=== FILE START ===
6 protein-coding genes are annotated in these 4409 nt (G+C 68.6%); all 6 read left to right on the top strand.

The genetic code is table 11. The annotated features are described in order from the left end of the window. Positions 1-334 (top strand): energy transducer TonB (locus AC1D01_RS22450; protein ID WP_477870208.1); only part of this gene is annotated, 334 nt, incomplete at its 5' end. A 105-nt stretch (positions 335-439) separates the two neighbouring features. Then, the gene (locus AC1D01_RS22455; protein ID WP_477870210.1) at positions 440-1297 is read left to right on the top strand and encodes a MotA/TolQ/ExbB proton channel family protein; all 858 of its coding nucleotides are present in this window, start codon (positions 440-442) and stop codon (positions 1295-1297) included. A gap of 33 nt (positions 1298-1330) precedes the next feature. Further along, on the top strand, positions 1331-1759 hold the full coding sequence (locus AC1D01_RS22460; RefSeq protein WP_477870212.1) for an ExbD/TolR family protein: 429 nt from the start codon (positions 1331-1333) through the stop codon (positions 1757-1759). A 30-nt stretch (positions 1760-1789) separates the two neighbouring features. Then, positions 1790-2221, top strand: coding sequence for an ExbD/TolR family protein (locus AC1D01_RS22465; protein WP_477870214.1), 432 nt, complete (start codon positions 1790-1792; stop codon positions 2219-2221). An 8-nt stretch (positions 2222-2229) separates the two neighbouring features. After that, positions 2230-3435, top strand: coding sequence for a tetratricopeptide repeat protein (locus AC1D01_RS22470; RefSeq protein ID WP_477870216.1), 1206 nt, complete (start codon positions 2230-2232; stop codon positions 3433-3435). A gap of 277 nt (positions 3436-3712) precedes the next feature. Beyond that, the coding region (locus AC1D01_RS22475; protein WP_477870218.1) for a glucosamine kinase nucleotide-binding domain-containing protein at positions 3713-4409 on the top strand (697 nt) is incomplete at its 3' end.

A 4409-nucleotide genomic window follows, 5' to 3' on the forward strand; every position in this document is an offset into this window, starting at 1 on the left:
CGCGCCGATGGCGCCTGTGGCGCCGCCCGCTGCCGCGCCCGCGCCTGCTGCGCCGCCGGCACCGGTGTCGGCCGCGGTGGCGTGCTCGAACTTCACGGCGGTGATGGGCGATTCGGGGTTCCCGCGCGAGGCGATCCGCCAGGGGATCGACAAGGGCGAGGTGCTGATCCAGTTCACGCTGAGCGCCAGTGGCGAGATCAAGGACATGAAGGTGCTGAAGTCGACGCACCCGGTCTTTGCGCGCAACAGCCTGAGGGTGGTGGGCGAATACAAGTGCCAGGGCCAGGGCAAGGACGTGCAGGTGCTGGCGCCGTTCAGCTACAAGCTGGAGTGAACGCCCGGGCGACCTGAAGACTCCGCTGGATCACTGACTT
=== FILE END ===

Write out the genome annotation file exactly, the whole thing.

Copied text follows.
6 protein-coding genes are annotated in these 4409 nt (G+C 68.6%); all 6 read left to right on the top strand.

The genetic code is table 11. The annotated features are described in order from the left end of the window. Positions 1-334 (top strand): energy transducer TonB (locus AC1D01_RS22450; protein ID WP_477870208.1); only part of this gene is annotated, 334 nt, incomplete at its 5' end. A 105-nt stretch (positions 335-439) separates the two neighbouring features. Then, the gene (locus AC1D01_RS22455; protein ID WP_477870210.1) at positions 440-1297 is read left to right on the top strand and encodes a MotA/TolQ/ExbB proton channel family protein; all 858 of its coding nucleotides are present in this window, start codon (positions 440-442) and stop codon (positions 1295-1297) included. A gap of 33 nt (positions 1298-1330) precedes the next feature. Further along, on the top strand, positions 1331-1759 hold the full coding sequence (locus AC1D01_RS22460; RefSeq protein WP_477870212.1) for an ExbD/TolR family protein: 429 nt from the start codon (positions 1331-1333) through the stop codon (positions 1757-1759). A 30-nt stretch (positions 1760-1789) separates the two neighbouring features. Then, positions 1790-2221, top strand: coding sequence for an ExbD/TolR family protein (locus AC1D01_RS22465; protein WP_477870214.1), 432 nt, complete (start codon positions 1790-1792; stop codon positions 2219-2221). An 8-nt stretch (positions 2222-2229) separates the two neighbouring features. After that, positions 2230-3435, top strand: coding sequence for a tetratricopeptide repeat protein (locus AC1D01_RS22470; RefSeq protein ID WP_477870216.1), 1206 nt, complete (start codon positions 2230-2232; stop codon positions 3433-3435). A gap of 277 nt (positions 3436-3712) precedes the next feature. Beyond that, the coding region (locus AC1D01_RS22475; protein WP_477870218.1) for a glucosamine kinase nucleotide-binding domain-containing protein at positions 3713-4409 on the top strand (697 nt) is incomplete at its 3' end.

A 4409-nucleotide genomic window follows, 5' to 3' on the forward strand; every position in this document is an offset into this window, starting at 1 on the left:
CGCGCCGATGGCGCCTGTGGCGCCGCCCGCTGCCGCGCCCGCGCCTGCTGCGCCGCCGGCACCGGTGTCGGCCGCGGTGGCGTGCTCGAACTTCACGGCGGTGATGGGCGATTCGGGGTTCCCGCGCGAGGCGATCCGCCAGGGGATCGACAAGGGCGAGGTGCTGATCCAGTTCACGCTGAGCGCCAGTGGCGAGATCAAGGACATGAAGGTGCTGAAGTCGACGCACCCGGTCTTTGCGCGCAACAGCCTGAGGGTGGTGGGCGAATACAAGTGCCAGGGCCAGGGCAAGGACGTGCAGGTGCTGGCGCCGTTCAGCTACAAGCTGGAGTGAACGCCCGGGCGACCTGAAGACTCCGCTGGATCACTGACTT